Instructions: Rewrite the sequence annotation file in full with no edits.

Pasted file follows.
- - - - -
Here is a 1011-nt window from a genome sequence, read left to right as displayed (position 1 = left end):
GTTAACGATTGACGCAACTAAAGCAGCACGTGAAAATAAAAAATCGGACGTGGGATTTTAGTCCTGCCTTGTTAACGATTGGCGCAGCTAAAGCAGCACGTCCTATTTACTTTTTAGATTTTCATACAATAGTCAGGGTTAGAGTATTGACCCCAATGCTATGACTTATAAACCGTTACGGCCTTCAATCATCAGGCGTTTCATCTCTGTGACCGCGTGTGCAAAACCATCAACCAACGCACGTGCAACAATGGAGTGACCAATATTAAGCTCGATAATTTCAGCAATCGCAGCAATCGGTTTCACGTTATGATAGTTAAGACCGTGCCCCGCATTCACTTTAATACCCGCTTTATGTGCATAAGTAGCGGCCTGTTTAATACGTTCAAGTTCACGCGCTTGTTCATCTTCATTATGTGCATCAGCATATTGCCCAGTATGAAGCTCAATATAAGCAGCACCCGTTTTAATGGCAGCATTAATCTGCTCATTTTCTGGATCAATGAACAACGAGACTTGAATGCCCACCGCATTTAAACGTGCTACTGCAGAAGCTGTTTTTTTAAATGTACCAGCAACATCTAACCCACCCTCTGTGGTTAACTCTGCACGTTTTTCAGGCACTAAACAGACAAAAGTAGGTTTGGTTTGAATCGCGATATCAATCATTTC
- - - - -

Here is a 1011-nt window from a genome sequence, read left to right as displayed (position 1 = left end):
GTTAACGATTGACGCAACTAAAGCAGCACGTGAAAATAAAAAATCGGACGTGGGATTTTAGTCCTGCCTTGTTAACGATTGGCGCAGCTAAAGCAGCACGTCCTATTTACTTTTTAGATTTTCATACAATAGTCAGGGTTAGAGTATTGACCCCAATGCTATGACTTATAAACCGTTACGGCCTTCAATCATCAGGCGTTTCATCTCTGTGACCGCGTGTGCAAAACCATCAACCAACGCACGTGCAACAATGGAGTGACCAATATTAAGCTCGATAATTTCAGCAATCGCAGCAATCGGTTTCACGTTATGATAGTTAAGACCGTGCCCCGCATTCACTTTAATACCCGCTTTATGTGCATAAGTAGCGGCCTGTTTAATACGTTCAAGTTCACGCGCTTGTTCATCTTCATTATGTGCATCAGCATATTGCCCAGTATGAAGCTCAATATAAGCAGCACCCGTTTTAATGGCAGCATTAATCTGCTCATTTTCTGGATCAATGAACAACGAGACTTGAATGCCCACCGCATTTAAACGTGCTACTGCAGAAGCTGTTTTTTTAAATGTACCAGCAACATCTAACCCACCCTCTGTGGTTAACTCTGCACGTTTTTCAGGCACTAAACAGACAAAAGTAGGTTTGGTTTGAATCGCGATATCAATCATTTC